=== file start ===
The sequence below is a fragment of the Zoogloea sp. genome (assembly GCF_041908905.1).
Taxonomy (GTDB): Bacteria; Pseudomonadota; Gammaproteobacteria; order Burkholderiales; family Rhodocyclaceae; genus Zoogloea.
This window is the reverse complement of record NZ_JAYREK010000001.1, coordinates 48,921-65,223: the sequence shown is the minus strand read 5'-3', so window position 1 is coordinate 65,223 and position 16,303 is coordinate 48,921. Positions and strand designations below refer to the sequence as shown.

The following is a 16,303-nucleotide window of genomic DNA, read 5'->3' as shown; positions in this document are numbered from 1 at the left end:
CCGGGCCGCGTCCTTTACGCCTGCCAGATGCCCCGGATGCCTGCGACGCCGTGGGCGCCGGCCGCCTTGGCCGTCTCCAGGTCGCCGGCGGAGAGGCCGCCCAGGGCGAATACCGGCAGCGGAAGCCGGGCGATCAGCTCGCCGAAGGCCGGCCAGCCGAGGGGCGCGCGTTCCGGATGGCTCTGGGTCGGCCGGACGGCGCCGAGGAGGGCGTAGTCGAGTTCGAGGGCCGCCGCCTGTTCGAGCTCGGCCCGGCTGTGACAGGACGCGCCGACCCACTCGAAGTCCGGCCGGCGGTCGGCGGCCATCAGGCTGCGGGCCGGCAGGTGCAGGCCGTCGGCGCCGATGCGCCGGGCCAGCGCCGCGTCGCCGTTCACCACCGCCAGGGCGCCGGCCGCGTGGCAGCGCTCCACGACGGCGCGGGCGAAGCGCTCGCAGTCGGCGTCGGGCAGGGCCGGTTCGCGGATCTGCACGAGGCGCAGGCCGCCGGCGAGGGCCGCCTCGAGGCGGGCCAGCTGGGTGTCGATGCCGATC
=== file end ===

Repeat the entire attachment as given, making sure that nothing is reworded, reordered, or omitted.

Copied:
The sequence below is a fragment of the Zoogloea sp. genome (assembly GCF_041908905.1).
Taxonomy (GTDB): Bacteria; Pseudomonadota; Gammaproteobacteria; order Burkholderiales; family Rhodocyclaceae; genus Zoogloea.
This window is the reverse complement of record NZ_JAYREK010000001.1, coordinates 48,921-65,223: the sequence shown is the minus strand read 5'-3', so window position 1 is coordinate 65,223 and position 16,303 is coordinate 48,921. Positions and strand designations below refer to the sequence as shown.

The following is a 16,303-nucleotide window of genomic DNA, read 5'->3' as shown; positions in this document are numbered from 1 at the left end:
CCGGGCCGCGTCCTTTACGCCTGCCAGATGCCCCGGATGCCTGCGACGCCGTGGGCGCCGGCCGCCTTGGCCGTCTCCAGGTCGCCGGCGGAGAGGCCGCCCAGGGCGAATACCGGCAGCGGAAGCCGGGCGATCAGCTCGCCGAAGGCCGGCCAGCCGAGGGGCGCGCGTTCCGGATGGCTCTGGGTCGGCCGGACGGCGCCGAGGAGGGCGTAGTCGAGTTCGAGGGCCGCCGCCTGTTCGAGCTCGGCCCGGCTGTGACAGGACGCGCCGACCCACTCGAAGTCCGGCCGGCGGTCGGCGGCCATCAGGCTGCGGGCCGGCAGGTGCAGGCCGTCGGCGCCGATGCGCCGGGCCAGCGCCGCGTCGCCGTTCACCACCGCCAGGGCGCCGGCCGCGTGGCAGCGCTCCACGACGGCGCGGGCGAAGCGCTCGCAGTCGGCGTCGGGCAGGGCCGGTTCGCGGATCTGCACGAGGCGCAGGCCGCCGGCGAGGGCCGCCTCGAGGCGGGCCAGCTGGGTGTCGATGCCGATC